What is the Cell:
The cell is the basic, structural and functional unit of living beings. The word cell is of Latin origin cellula.
In biology, cells are classified into 2 large types of cells:
- eukaryotic cells: they have a cell nucleus and
- prokaryotic cells: they do not have a cell nucleus
The cell as the basic unit of all living beings, classifies organisms by the number of cells that compose it, being:
- single-celled organisms - made up of a single cell such as bacteria and protozoa, or
- multicellular organisms: with 2 or more cells, such as animals and plants.
The cell also means a small cell, cavity or hollow like cell of a monastery.
Likewise, a cell is a group that functions independently within a general organization, be it political, religious or social, such as, "Those responsible were a group of people belonging to a guerrilla cell."
In this context, cell phone is also called the prison facility where inmates are held incommunicado or the vehicle where detainees are transferred.
The photoelectric or photovoltaic cell is an electronic device that converts light energy into electrical energy through the photoelectric effect.
In general, what is related to cells or what is made up of cells is called cellular.
In America, cellular is a portable telephone that in other countries such as Spain is known as mobile.
Cell in biology
In biology, the cell is the fundamental basic unit of all living organisms. Cytology is part of biology that studies cells and their functions.
Likewise, the vital functions of living beings occur within cells and are controlled by substances that they secrete and, finally, each cell contains hereditary information which allows its transmission to the next cell generation through mitosis or meiosis, as part of the cycle. mobile.
3 vital functions for life are attributed to the cell: relationship, reproduction and nutrition.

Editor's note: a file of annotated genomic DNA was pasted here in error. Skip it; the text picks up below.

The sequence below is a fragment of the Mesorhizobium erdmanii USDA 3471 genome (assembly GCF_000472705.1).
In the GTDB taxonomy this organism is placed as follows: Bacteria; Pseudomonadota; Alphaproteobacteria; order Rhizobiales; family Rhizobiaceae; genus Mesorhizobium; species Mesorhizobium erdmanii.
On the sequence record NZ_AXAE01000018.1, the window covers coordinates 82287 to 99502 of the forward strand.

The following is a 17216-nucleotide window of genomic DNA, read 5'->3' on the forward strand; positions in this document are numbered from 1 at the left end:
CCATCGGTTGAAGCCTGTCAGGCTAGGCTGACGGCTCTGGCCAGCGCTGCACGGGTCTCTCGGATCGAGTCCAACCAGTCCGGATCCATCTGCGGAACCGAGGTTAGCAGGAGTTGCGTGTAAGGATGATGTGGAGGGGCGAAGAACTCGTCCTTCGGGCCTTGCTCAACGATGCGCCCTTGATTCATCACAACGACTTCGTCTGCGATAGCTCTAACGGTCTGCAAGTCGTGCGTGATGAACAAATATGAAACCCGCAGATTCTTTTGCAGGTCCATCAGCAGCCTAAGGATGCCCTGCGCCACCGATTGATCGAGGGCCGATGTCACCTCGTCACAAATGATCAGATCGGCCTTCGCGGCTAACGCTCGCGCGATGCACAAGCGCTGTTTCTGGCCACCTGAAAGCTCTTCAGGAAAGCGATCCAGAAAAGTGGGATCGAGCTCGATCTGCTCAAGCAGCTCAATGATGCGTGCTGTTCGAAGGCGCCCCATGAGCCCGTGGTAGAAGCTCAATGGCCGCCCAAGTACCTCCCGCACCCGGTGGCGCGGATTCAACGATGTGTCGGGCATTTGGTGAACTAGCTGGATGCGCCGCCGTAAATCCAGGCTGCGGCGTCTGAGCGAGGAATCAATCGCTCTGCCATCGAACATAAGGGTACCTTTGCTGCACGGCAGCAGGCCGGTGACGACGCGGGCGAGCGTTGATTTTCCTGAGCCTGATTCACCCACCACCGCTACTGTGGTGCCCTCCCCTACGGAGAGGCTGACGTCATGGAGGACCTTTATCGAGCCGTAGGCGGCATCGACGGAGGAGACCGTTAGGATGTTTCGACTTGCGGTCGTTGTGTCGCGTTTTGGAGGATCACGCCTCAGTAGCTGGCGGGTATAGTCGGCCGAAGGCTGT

Relationship function: Links the living being with the environment and responds to the environment.
Reproduction function: it is the process of formation of new cells from an initial cell or stem cell, through cell division that can be by mitosis or meiosis, depending on the type of cell and the stage in its cycle of life.
Nutrition function: it is the incorporation, transformation and assimilation of food and, in this way, the cell forms its own matter.
However, autotrophic cells (autotrophic nutrition) make their own organic matter using the chemical energy contained in inorganic matter, and heterotrophic cells (heterotrophic nutrition) make their own organic matter from the organic matter in the food you eat.
Depending on the type of cell, the parts that form it may differ. The smallest expression of cells, generally, are composed of 3 elements:
- Plasma membrane: cell membrane in animal cells and cell wall in plant cells.
- Cytoplasm: liquid found in the cytosol, the place where all the particular elements of each cell float (DNA, mitochondria, ribosomes, etc.).
- Cell nucleus: it is present in eukaryotic cells (with a defined cell nucleus) and is surrounded by cytoplasm.
See also Parts of the cell.
The structure, characteristics and functions of cells are beginning to be defined under the cell theory.